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RAIDS stands for "Recently Acquired Income Deficiency Syndrome." It is common for a "working spouse" to claim a sudden drop in income upon the filing of a divorce in Illinois. In other words, they earn hidden income. Income you may never be aware of in your divorce.
Hidden Income Various RAIDS Symptoms: Salaried Spouse
A divorcing spouse may claim a decrease in income because overtime is no longer available. Their job has been changed or for a variety of other reasons the employer is paying them less. A salaried spouse may be able to hide income by receiving hidden income in the form of reimbursement for expenses or in other benefits from the employer not reported on an IRS form W-2.
Another example of hidden income may happen with a soon to be ex spouse who is a saleman paid commissions. To hide his true income he does not take credit for all his sales. Instead he has a co-salesman take credit for a sale who turns around secretly pays a commission back to your spouse in cash hidden from you.
There are numerous ways, unfortunately, that a self-employed spouse can reduce income or hide income altogether. If your soon-to-be ex spouse deals in cash and some or all of it is unreported to the IRS as stated above then you have a serious problem indeed in determining true Income. Note: be sure not to file joint tax returns with your spouse if you suspect there is unreported cash income earned by your soon-to-be ex spouse.
Your signature on such a tax return may be taken by the divorce judge that you admit to the understated income on the joint tax returns. The same understated income used by the Judge to set support for you or your children.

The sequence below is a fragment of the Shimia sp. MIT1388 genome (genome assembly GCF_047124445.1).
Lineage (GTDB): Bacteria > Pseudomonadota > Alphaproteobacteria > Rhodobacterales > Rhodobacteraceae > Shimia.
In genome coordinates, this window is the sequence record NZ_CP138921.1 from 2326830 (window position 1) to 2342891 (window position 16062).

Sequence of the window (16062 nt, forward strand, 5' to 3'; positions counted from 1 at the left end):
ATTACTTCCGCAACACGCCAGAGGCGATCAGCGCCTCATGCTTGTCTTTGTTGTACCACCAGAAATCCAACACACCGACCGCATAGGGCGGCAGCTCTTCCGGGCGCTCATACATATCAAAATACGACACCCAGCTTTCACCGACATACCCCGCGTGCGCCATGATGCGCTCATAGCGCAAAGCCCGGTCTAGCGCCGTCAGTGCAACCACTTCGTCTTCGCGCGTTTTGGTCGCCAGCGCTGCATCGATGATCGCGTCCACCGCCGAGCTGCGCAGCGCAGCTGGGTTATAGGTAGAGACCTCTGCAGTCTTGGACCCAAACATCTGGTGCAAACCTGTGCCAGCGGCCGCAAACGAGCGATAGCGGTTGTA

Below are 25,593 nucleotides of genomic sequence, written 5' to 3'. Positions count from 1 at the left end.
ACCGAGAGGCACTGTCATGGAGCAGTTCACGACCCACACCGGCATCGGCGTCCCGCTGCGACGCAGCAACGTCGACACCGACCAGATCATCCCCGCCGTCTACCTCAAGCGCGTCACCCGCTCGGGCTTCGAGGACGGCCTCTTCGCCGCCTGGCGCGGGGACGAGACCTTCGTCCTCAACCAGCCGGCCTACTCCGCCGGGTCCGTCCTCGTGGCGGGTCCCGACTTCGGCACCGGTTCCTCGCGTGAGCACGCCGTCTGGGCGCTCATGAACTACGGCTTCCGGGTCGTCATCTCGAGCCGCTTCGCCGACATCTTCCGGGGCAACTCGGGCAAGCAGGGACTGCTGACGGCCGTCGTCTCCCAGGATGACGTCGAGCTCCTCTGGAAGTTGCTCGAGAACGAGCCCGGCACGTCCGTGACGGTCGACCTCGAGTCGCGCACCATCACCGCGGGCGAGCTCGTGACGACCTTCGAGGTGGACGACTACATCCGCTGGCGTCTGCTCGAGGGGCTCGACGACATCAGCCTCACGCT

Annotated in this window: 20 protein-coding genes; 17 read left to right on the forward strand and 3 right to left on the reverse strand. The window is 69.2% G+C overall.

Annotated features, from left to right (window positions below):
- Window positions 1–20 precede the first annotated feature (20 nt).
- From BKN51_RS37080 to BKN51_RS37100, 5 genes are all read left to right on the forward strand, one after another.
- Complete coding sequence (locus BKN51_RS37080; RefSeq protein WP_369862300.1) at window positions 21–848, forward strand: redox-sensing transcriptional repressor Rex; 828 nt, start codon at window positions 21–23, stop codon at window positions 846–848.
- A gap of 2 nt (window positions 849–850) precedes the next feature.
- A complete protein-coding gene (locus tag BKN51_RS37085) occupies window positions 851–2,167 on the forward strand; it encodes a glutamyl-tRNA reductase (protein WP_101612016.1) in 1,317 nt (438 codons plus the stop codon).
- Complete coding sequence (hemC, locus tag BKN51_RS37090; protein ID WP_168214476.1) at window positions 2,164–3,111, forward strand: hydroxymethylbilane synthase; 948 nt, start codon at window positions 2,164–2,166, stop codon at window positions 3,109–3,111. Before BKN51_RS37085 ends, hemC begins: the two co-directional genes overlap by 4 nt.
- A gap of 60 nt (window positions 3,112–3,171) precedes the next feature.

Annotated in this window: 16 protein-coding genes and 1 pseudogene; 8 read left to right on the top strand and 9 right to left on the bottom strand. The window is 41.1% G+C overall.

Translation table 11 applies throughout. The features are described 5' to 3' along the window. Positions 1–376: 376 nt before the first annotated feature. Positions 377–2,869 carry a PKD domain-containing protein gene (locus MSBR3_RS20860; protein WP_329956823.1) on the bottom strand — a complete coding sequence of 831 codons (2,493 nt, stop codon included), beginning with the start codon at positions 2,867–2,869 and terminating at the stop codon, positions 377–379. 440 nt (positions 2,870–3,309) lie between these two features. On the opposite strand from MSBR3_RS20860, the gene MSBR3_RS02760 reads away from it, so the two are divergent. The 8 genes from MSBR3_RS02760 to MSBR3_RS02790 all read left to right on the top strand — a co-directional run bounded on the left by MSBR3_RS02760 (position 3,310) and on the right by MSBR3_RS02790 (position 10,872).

Sometimes the only way to actually prove cash income would be to prove how much that spouse actually spends. This is easier said than done. Sometimes the soon-to-be ex spouse earning Cash actually keeps a written log of the cash received. That log itself is like a tablet of gold since it can be used in Court as an admission and proof of actual income. Even if your self-employed spouse is not paid in cash, an impending divorce can cause that spouse to claim a sudden loss of income.
RAIDS Symptoms in a Self-Employed Spouse
Increase in Business Expenses to Show Less Income - Any investment in new equipment, increased inventory, add on of more employees, or unusual business spending should be looked at very carefully if it occurs soon before a divorce. For spouses that own businesses, retaining income earnings in the corporation or business and not paying that income out as a salary to that spouse are a telltale symptoms of hidden income.
Likewise, converting personal expenses into business expenses or prepaying expenses before they are due are additional ways self employed spouses reduce business income. Increasing business expense or debt can be used to argue to a divorce judge that your spouse makes less business income that is actually earned, and thereby for your spouse to pay less support.
Solution: Look at the soon to be ex spouses business records as well as corporate and partnership accounting records and income tax returns. Your divorce lawyer may refer you to a forensic accountant who can analyze business spending to see if it is appropriate. (A forensic accountant is an accountant who is trained to review and give an opinion to the court on business income analysis in divorce and can also give an expert opinion on the value of a business. )
Some soon-to-be ex-spouses go so far as to create phantom expenses such as paying for services rendered or goods received to the business that which area really paid to themselves.
Hidden Income: There May Be Gold in Those Tax Returns
Sometimes a soon to be ex spouse will overpay business or even personal income taxes and later file an amended tax return claiming a refund. So be sure to ask for all personal and business income tax returns of your spouse and all "amended tax returns." Since an Amended tax return may be filed up to three years after the original filing of a tax return.
If you are in need of hidden-asset assistance in your divorce, contact an experienced Illinois family law attorney at Martoccio & Martoccio. Call 630-920-8855 for a free consultation of your case.
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